Fishman pickups, why so much hatred now?

Captain Shoggoth

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They're good pickups for metal and their ERG offerings are way cheaper than offerings from Seymour Duncan etc; the hype train has rolled off but they're still a fundamentally decent product.

The versatility & different voices thing is definitely overegged though, certainly on the Abasis at least. Abasi set is touted as having 3 voices, but in reality 1 & 2 are similar enough that you'll probably just pick the one of them you prefer slightly. Voice 3 gives them another dimension of versatility but it's a pale imitation of the split position-2-and-4 sound it's emulating; I'd wager it's probably not hugely different from other split actives, plus a little EQ bump to emulate the percussive aspect. If anything I felt they were a step backward from his splittable HSH Ionizer set, those being the reason I got the goddamn Fluences in the first place :lol:

Also agreeing with consensus that the wiring and battery use are a nightmare. I had to get my XEN completely gutted & redone to accomodate them without issues (although in fairness the wiring in it was ass to begin with)
 
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CanserDYI

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To me theyre cold, stiff, and unforgiving. I actually LOVE them for clean stuff, metal stuff Ill go back to my passive SDs.
 

CanserDYI

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To me theyre cold, stiff, and unforgiving. I actually LOVE them for clean stuff, metal stuff Ill go back to my passive SDs.
 

frank falbo

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As you might surmise, I’ve been in the pickups R&D and product development game for a long time. And I have a lot of data that isn’t just the thread counts in which someone says they tried (usually the moderns) and hated them. It’s normal, healthy, and it relates to their actual popularity.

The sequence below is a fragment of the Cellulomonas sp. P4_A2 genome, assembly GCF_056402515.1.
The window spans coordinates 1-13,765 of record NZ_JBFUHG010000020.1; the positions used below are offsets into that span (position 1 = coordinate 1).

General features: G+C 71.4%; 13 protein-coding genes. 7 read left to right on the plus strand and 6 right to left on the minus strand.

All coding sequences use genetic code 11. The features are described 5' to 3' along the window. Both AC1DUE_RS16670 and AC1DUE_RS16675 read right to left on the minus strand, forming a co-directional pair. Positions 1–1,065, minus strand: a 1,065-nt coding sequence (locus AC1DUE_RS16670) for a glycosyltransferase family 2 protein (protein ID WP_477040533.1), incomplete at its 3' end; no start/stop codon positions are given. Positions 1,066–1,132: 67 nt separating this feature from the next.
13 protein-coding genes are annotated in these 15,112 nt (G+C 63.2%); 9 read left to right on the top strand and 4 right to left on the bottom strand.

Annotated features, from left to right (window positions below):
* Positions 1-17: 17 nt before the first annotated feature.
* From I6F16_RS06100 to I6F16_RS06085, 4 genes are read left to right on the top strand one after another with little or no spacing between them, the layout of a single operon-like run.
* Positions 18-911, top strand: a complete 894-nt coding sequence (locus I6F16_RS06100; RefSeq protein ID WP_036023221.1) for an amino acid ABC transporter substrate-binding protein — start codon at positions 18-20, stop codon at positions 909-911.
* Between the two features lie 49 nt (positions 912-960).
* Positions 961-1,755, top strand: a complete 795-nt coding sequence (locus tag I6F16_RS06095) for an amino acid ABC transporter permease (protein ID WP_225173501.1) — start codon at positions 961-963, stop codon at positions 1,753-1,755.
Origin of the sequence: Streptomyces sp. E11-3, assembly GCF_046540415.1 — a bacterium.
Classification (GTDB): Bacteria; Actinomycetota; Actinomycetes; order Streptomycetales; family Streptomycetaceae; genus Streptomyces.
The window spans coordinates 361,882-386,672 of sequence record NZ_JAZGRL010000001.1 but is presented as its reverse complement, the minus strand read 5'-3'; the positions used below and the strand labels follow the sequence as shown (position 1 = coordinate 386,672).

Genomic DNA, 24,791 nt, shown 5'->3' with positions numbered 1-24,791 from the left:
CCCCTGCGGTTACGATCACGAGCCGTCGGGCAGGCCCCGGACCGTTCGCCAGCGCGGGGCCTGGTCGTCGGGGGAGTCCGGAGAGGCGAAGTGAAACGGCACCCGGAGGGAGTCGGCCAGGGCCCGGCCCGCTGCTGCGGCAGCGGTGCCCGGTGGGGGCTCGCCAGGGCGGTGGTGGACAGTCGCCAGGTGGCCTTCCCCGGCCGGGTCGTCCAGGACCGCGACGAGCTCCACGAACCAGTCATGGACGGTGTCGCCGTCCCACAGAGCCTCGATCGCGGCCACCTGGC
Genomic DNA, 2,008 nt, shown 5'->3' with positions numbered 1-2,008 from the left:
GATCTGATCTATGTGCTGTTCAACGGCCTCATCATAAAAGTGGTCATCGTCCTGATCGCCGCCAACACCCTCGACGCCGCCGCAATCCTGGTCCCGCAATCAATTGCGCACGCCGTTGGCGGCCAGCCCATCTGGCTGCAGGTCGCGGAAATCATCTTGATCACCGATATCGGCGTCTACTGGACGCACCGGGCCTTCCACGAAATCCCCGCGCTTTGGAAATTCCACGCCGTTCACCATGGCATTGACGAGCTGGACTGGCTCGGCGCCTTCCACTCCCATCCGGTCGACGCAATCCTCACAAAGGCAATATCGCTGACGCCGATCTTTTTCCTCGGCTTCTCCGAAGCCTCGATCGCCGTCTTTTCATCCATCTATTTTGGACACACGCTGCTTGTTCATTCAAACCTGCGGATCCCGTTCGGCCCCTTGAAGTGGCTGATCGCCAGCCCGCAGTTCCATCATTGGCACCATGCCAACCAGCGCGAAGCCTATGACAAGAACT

The more popular anything is, the higher the sample size, and the more prominent the contrarian opinions are. Moreover once something starts coming stock on a lot of OEM guitars, the more often people get it who got the guitar because it’s a cool guitar, but aren’t necessarily the right customer for the pickups. I hardly ever leave the pickups in any guitar I get.

As for the comments about having “one sound” each one literally has 2 or more sounds. And anyone who has played things like Javiers and Classics, Strats, Greg Koch P90 and Tele, Mike Inez…this technology is capable of literally anything you ask of it. If there’s not a Fluence that makes the sound you like, chances are at some point in the future there will be.

Knowing what I know about the growth and market share, this is super normal, expected, and actually welcomed. If you make a product with low negatives, it usually means it’s milquetoast and that’s when your sales are lackluster. Everything I’ve seen out there in Fluence discussions is pretty much exactly what you want to see in a growth cycle.
 

Neon_Knight_

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I wouldn't say they're hated now, but they're no longer being ridiculously over-hyped. SD Blackouts experienced a similar reception (over-hyped as a better alternative to EMGs, which anyone playing metal needs to own, then eventually treated as what they really are).

The reasons:
1) They are no longer new and shiny.
2) Now that they've been widely used for decent amount of time, neutral / negative reviews are less overshadowed by people trying to convince us (and themselves?) that their latest acquisition is the best thing since sliced bread.
3) People have started to realise that the "two voices" actually offer less versatility than an average set of HSH passives with a 5-way switch (and far less than 5-way switch + coil split).
4) It's now common knowledge that they drain batteries way faster than any other actives pickups on the market.
 

bostjan

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This is just our history with this site. Look back at when there were only a dozen seven string pickups on the market and how the ToneZone7 was touted as the greatest thing only to be relentlessly shit on once a few people tried it expecting it to shoot daggers and fire out of the guitar when you played it. Then, a few years later, people were raving about the Crunchlab and Liquifire as being the last pickups anyone would ever need to buy, only to swap them out for Bareknuckles a week later.

Guitarists tend to prefer tone chasing to actual tone finding, I've noticed. I'm somewhat guilty of this, as well, but I tend to be either way too early or way to late on these bandwaggons.